Smith & Wesson’s Performance Center Model 327 has been around for years. However, I only recently had the opportunity to handle one. And this concealed carry revolver offers owners plenty of unique features. The Model 327’s specialized aspects maximize defensive potential for those who favor the simplicity and reliability of a revolver.

About Smith & Wesson’s Model 327

The Model 327 is admittedly a large and clumsy-looking revolver. It lacks the distinguished gracefulness of its progenitor, the six-shot Model 27 .357 Magnum revolver, which was introduced in 1935. The S&W Model 27 ushered in the .357 Magnum cartridge as well as the larger N revolver frame that later chambered in .44 and .41 Magnum.

The Model 27 revolutionized the revolver world and was a major success as a hunting and law enforcement arm. Original barrel lengths ran from 3 ½ to 10 5/8 inches depending on its intended use. The Model 27 is still produced by Smith & Wesson in a blued 4-inch version for those who appreciate classic firearms.

Today’s Model 327 would be billed as a “space age” gun had it been introduced in the 1960s, despite being a revolver. It would be called so because it is constructed from materials developed for the aerospace industry. Materials that also give it advantages over conventional revolver designs.

Model 327 Advantages

  1. Extremely lightweight construction
    The Model 327 — a chopped N-Frame revolver — weighs only 22.6 ounces, while the current Classic Model 27 weighs 42.1 ounces. S&W made use of the rare element scandium in combination with titanium to construct the frame, accounting for its light weight. Despite a large-sized frame, the Model 327 is truly an all-day carry gun. The cylinder and barrel shroud are both constructed from titanium and are left in a natural dull grey color, creating a distinctive appearance.
  2. Eight-shot capacity
    An eight-shot cylinder capacity makes the Performance Center 327 the equal of a standard capacity 1911 .45 ACP, especially when loaded with full-power .357 Magnum loads.
  3. Cylinder
    The cylinder is relieved for full-moon clip use. Using a full-moon clip removes two steps from the traditional six-step speedloading process in revolvers with cylinders cut to handle them.
  4. Moon clips not needed
    Moon clips prevent a revolver phenomenon known as extractor star override where weak ejection effort by the operator results in the cylinder extractor overriding the rim of the cartridge, which temporarily prevents being reloading. It also allows all the empties to be ejected en masse with the clip instead of falling individually. The Model 327 can fully function without moon clips. Some 9mm revolvers can’t.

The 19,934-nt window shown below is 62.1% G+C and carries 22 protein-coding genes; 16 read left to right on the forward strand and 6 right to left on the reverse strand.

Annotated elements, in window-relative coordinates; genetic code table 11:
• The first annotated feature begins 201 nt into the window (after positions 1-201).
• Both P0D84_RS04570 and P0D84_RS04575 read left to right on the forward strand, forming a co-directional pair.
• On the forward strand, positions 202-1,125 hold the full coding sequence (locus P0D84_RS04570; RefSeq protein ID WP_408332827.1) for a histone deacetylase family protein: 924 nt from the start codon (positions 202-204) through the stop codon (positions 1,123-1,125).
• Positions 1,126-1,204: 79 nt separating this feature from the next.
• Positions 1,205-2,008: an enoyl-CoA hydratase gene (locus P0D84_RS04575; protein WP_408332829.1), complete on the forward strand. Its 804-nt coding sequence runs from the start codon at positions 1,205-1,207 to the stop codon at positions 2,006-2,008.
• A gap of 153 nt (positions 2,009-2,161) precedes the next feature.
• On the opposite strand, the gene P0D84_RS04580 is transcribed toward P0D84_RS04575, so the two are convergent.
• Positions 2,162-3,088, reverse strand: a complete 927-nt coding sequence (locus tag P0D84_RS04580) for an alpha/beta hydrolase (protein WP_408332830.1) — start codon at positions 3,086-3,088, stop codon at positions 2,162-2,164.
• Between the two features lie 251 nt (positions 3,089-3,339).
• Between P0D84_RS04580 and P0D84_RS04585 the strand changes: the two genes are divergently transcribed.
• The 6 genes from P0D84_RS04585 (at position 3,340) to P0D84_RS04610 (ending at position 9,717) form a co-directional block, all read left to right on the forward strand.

5. .38 Special is an option
    The Model 327, like all .357 Magnum revolvers, can also fire .38 Special ammunition. In a revolver this light, the ability to use .38s greatly reduces recoil for practice and self-defense.
  6. Shorter barrel
    Although I would have aesthetically preferred a 2 ½-inch barrel, the short 2-inch barrel makes it more difficult for criminals to grab the gun. The shorter barrel is also ideal for close-quarter, one-handed defensive firearm use.

S&W Performance Center Model 327 Specifications

Action: Traditional double-action/single-action
Barrel/shroud: Stainless steel/titanium shroud/2 inches
Sights: Low profile red insert ramp front/integral u-shaped top strap trough
Grips: Wood/stippled sides and finger groove front
Overall length: 7 inches
Frame finish: Matte black
Capacity: Eight rounds; three moon clips included
MSRP: $1,519

Is the Model 327 a Good Concealed Carry Gun?

Galco supplied me with the aptly named Model CM134 “Combat Master” open-top, outside-the-waistband holster to get a feel for carrying the Model 327 concealed. The CM134 carried the 327 firmly in place but kept it riding above the belt line. It kept the 327 easily concealed under a vest or sweatshirt and well positioned for a smooth draw during several eight-hour test days. There is no doubt as to its carry comfort with a well-designed holster like the Combat Master.

The Performance Center Model 327 excels as an extreme close-quarter handgun (21 feet and closer). While Smith & Wesson has made it a fine revolver for that mission, it is not one that I would carry concealed as part of my church’s protection team. Due to its light weight, I could not shoot groups using full-power .357 Magnum ammo that would be as tight as shooting with .38 Special. But by any measure, those are a lot of great characteristics for any concealed carry or defensive handgun to have.


Smith & Wesson: